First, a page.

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We discussed the skill involved in delivering PTC’s, particularly the question of learning lines, which actors are trained to do but historians are not.  Chris advised to learn just one word form each paragraph in the script.  Mike said you have to learn a script in order to forget it.  Iain said he always extemporized his PTCs whereas Clare had to remember her PTC’s in Utopia Girls word-for-word.

After this initial discussion, which also involved questions from the participants, we watched a number of examples of different presentational styles, including Bettany Hughes, Tony Robinson, Iain and Clare.  We then analysed the techniques employed to get the audience’s attention and keep it.  Iain and Clare gave some of the backstory about what conditions were like on set in the particular scenes shown

Following this free flowing discussion, we broke off into groups, with each mentor working closely with two participants to turn their research material into mock interviews and PTCs.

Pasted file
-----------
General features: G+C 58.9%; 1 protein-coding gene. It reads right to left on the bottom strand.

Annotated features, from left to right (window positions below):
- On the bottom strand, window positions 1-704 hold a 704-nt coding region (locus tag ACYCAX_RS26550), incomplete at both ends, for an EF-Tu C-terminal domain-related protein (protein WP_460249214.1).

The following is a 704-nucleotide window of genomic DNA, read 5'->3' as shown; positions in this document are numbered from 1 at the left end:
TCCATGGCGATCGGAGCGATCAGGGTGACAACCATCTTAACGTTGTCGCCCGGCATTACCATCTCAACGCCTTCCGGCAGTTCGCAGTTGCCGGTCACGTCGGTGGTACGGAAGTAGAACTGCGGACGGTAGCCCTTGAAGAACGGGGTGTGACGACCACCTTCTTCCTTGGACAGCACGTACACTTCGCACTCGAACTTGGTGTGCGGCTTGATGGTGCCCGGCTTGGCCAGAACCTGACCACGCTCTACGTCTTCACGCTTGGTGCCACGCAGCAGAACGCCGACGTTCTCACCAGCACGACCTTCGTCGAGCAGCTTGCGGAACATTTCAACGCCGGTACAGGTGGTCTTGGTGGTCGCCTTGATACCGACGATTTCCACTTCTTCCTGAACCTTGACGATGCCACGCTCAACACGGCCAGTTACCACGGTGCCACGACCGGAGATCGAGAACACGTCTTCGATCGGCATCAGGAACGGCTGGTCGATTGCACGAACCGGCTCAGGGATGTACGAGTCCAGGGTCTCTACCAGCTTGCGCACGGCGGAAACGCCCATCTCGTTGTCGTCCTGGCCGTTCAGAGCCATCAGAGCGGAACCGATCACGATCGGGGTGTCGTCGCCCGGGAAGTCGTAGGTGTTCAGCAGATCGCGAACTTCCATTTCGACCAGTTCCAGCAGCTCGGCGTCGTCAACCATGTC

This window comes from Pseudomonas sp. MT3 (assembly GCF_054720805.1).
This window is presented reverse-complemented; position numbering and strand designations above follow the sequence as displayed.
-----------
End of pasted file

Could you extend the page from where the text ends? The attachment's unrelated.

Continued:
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Clare roamed the room and filmed the participants on her Canon 7D camera.  Many participants remarked on how different it felt once they knew the camera was on.  Some people found they were naturals.  One participant, Damir, who was working with Chris, at first didn’t want to do a PTC.  He didn’t think it would be for him to look down the barrel of the camera.  But with a bit of coaxing he had a go, and by his own admission, discovered that he enjoyed the experience and even got a taste for it.

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(Watch this space: videos of the mock interviews and PTCs will be uploaded here once a few technical issues are overcome.  Clare apologises: she is really an historian, not a DOP!)

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By the end of the 2.5 hour session, it was near impossible to separate the mentors from the participants.  But with the rest of the symposium delegates beating down the door to return to the main auditorium, it was time to put the chairs back up on the dais and restore the academic architecture.  Our participants had indeed stretched themselves and with reluctance they squeezed themselves back into their audience boxes.

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Thanks to all the mentors for their generosity and the participants for their courage!